An encounter with Manju Jois; son of Pattabhi Jois, the founder and guru of Ashtanga Yoga

imageIt felt like the first day of school; the growing sense of anxiety and apprehension wasn’t helped by the chronic tension that pervaded the London Underground; I felt my heart skip a few beats at my critical, perfectionist driven, mind made projections of looking foolish in a room full of advanced Ashtanga yoga teachers. I had kept the fact that I had never done an actual supervised Mysore class, quietly under wraps. With Mysore Ashtanga not being available in Malta, I had basically taught myself the complete series using my own teaching experience, logical discernment and Guruji’s old YouTube videos to figure out the whole sequence. I felt an ignorant desire to prove something as I clocked eyes with a few students and rolled out my mat. My ego was in fearful competition mode, what could I do but simply observe it patiently and non judgementally.

When Manju entered there was little fuss or introduction. He simply walked to the front and began the opening chant. I watched myself cringe as I mumbled the Sanskrit words quietly to myself, recovering by projecting my Om shanti with as much gusto as possible; the human experience is so endearingly amusing at times.

From the pressure I had put myself under during my first day’s Mysore practice, I had given myself a lot of neck and shoulder tension and a subsequent migraine for the next 2 days….jolting me back to my stressful migraine ridden years as a doctor; every day in medical training was about survival and proving ones worth and the competitive nature was one of the reasons I had left. As I spotted this fight or flight attitude swirling within me, I was able to slowly release it and consciously relax into my new environment, practicing yoga once again for myself and not for anyone else.

I picked up a lot of invaluable suggestions and adjustments from Scott Johnson and Manju as they circled the room during our morning practices, including realising the cause and solution to my current wrist pain. A very subtle repositioning of the hand and applying a greater sense of control and lift from the core when jumping through completely removed all wrist strain in my practice.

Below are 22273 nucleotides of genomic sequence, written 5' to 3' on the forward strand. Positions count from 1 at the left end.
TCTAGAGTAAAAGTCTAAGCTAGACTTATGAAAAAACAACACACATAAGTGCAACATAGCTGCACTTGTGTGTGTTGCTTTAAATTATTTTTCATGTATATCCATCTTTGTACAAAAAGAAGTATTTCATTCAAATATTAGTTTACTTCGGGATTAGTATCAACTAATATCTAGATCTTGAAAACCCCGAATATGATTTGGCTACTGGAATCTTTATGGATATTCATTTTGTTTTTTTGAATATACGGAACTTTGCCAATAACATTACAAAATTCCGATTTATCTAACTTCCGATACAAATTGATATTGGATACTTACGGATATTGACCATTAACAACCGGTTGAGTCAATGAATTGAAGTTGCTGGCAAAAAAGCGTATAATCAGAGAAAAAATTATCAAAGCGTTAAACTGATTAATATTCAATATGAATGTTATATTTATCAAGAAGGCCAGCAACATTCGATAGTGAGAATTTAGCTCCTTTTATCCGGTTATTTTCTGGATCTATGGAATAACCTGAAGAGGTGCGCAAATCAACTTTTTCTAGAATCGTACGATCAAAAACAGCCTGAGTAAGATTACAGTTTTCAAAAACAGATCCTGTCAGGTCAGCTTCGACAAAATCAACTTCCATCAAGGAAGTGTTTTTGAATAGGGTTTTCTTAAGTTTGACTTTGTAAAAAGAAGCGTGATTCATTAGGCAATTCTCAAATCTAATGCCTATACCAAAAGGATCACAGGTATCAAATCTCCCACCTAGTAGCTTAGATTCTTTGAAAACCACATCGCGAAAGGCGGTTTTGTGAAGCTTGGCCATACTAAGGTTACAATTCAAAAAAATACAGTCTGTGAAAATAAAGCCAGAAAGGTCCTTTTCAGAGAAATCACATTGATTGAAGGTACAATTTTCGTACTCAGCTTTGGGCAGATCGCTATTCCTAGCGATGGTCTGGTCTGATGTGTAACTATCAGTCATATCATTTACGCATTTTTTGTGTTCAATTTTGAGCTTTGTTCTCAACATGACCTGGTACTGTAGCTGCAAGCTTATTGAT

In the afternoon workshops, we largely focused on offering strong physical adjustments to really help to open out the deep tissues of the body. The adjustments were slightly more involved, deeper and took longer than those I had previously learnt. In a Mysore self practice type setting this makes a lot of sense as we would have plenty of time with the individual, but it would be challenging if not impossible to use most of these adjustments while trying to synchronise the flow of a led class. Full attention really needs to be on the individual student to give these deep therapeutic adjustments safely and this just isn’t possible in a led class without taking focus away from the rest of the students. This started a little internal conflict within me; should I be leading classes at all or teaching students to lead their own practice? I guess there is no right or wrong answer here, just a very different butterfly effect. Not forgetting that I began my epic yoga journey in a modern day flowing vinyasa class; perhaps it is not the method of yoga that matters, but the essence of our purpose, intention and message that we radiate out to the world as yoga teachers.

Throughout the course of the training, there was a deep shift in my perception of Ashtanga and thus my internal attitude towards my personal practice. I had began with a seriousness and an inner sense of striving and need to push forth and progress through the postures and series. By the end, I was relaxed and able to simply be present, observe and listen within, discerning what felt good for my body, essentially heeding what I always encourage my own students to do, I just needed to come back to my own inner wisdom. As a result, my practice had become much more explorative and insightful and I was completely at peace in the journey, moving very much into the realm of knowledge and healing in yoga therapy, Yoga Chikitsa, the name and essence of the primary series as Patthabhi jois had intended.

image

After completion of the five day Ashtanga yoga primary series intensive teacher training course here is my interpretation of the essential messages imparted onto us by Manju:

1) The primary series, yoga chikitsa, meaning yoga therapy, was used to heal the sick, weak and unwell; those that doctors had given up on went to see Guruji. Mysore style self practice Ashtanga yoga is truly intended for everyone and anyone wishing to heal themselves, physically, mentally and spiritually. When we see strong and flexible people do Ashtanga with great ease and control, this should not be taken as a starting requirement to practice, but should point to the potential physical and mental stamina gained from a patient and persistent practice. Through yoga therapy, we become increasingly pure, vital and functional in body, mind and soul.

2) The sun salutations were meant as a prayer and as such, adjustments should be avoided once the student has been adequately and safely shown how to do this. I interpret the non secular meaning of the word prayer to suggest a devotional practice by surrendering the ego and practicing being in complete presence, union and gratitude for all that exists in the universe in the here and now, a form of mindfulness meditation in which we are practicing an expansive awareness and consciousness.